Kenya participated in the Oslo Process that created the Convention on Cluster Munitions and worked to achieve a strong convention text during the formal negotiations in Dublin in May 2008.[6]

Despite the lack of ratification, Kenya has continued to engage in the work of the Convention on Cluster Munitions. It has participated in every Meeting of States Parties of the convention, including the Fourth Meeting of States Parties in Lusaka, Zambia in September 2013, where it made a statement during the general exchange of views. Kenya has never attended the convention’s intersessional meetings in Geneva, such as those held in April 2014.

Kenya has not condemned the Syrian government’s use of cluster munitions.

Kenya is a State Party to the Mine Ban Treaty. It is not party to the Convention on Conventional Weapons.

Use, production, transfer, and stockpiling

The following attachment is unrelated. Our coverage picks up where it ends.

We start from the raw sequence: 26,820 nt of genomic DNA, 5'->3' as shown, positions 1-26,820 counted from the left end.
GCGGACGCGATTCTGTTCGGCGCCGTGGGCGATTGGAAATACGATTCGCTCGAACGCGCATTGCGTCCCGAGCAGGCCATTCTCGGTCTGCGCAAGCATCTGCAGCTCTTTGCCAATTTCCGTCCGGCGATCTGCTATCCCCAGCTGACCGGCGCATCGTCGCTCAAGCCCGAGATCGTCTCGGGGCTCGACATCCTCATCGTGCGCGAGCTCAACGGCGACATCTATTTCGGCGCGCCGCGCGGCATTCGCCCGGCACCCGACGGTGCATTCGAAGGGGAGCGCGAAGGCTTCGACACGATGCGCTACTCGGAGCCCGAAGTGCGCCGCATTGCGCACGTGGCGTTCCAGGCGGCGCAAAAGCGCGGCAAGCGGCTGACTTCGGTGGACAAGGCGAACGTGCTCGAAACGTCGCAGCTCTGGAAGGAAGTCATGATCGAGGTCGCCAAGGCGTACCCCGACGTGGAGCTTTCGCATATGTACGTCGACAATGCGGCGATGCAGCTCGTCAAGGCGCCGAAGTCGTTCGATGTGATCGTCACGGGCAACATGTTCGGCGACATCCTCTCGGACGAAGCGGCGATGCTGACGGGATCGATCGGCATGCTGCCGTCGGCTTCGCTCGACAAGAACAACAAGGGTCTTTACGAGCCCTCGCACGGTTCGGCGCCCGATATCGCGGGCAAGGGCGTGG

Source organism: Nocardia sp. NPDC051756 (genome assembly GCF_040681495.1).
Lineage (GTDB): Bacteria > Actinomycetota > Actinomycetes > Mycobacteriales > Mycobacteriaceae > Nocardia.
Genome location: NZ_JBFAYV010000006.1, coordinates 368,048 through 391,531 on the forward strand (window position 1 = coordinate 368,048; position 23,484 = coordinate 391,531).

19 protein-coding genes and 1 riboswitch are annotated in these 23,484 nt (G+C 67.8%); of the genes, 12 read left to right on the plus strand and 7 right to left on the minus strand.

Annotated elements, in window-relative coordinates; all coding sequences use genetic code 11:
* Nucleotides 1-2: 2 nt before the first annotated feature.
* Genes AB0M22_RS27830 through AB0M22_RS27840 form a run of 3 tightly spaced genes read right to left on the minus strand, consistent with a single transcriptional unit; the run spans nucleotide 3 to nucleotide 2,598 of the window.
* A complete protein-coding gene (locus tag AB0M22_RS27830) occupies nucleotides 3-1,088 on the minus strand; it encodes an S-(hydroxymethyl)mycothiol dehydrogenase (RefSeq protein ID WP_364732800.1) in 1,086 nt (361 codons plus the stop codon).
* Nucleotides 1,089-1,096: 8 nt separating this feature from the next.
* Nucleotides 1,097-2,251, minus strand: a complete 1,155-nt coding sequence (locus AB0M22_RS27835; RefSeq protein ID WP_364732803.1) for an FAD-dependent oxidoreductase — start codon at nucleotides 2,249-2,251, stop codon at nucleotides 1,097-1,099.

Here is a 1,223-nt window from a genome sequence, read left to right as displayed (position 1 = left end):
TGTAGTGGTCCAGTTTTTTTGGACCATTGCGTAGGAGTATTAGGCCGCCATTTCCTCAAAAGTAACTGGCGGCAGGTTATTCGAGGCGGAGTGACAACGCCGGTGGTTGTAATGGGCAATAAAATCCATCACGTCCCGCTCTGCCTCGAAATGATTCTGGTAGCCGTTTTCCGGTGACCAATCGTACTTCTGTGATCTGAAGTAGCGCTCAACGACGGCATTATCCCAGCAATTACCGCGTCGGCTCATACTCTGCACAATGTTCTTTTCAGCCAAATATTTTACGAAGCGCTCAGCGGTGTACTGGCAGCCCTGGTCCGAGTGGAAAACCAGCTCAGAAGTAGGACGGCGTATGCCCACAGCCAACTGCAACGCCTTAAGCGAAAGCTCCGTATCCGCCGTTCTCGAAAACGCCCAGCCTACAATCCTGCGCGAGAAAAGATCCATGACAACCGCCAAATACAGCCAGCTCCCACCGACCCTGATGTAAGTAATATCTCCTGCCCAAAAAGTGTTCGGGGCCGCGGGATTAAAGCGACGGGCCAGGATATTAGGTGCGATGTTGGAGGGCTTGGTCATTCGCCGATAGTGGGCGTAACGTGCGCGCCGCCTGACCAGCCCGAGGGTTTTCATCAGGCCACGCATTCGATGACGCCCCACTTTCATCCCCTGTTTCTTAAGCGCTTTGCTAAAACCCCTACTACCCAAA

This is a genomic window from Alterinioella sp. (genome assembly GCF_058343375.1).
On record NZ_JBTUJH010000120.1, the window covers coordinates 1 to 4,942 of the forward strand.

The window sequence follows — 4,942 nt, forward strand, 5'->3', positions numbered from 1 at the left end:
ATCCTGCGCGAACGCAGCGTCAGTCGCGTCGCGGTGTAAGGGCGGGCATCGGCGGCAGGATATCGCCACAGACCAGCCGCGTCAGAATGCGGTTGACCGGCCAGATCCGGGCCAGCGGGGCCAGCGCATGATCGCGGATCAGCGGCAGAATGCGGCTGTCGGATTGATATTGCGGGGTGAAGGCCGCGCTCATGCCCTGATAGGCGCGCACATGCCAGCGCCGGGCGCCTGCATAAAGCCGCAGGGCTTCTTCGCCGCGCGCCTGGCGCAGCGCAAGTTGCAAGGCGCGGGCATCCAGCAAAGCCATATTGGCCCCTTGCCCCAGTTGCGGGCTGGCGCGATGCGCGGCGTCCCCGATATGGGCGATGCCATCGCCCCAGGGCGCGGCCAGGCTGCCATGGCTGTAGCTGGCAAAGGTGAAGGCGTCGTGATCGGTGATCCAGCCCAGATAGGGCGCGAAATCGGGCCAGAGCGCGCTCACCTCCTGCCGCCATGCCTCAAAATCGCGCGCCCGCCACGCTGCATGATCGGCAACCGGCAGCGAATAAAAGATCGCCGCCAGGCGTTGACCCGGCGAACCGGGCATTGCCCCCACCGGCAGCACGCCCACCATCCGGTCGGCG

Kenya is not known to have ever used, produced, transferred, or stockpiled cluster munitions. It is reported to possess Grad 122mm surface-to-surface rockets, but it is not known if these include versions with submunition payloads.[7]


[1] Statement of Kenya, Convention on Cluster Munitions Fourth Meeting of States Parties, Lusaka, 11 September 2013.

[2] Statement of Kenya, Accra Regional Conference on the Universalization of the Convention on Cluster Munitions, Accra, 28 May 2012.

[3] Statement of Kenya, Convention on Cluster Munitions Second Meeting of States Parties, Beirut, 14 September 2011.

[4] CMC meeting with the Kenyan delegation, Convention on Cluster Munitions First Meeting of States Parties, Vientiane, 9–12 November 2010. Notes by the CMC; CMC meeting with Salim Mohamed Salim, Second Counsellor, Permanent Mission of Kenya to the UN in New York, New York, 14 October 2009. Notes by the CMC.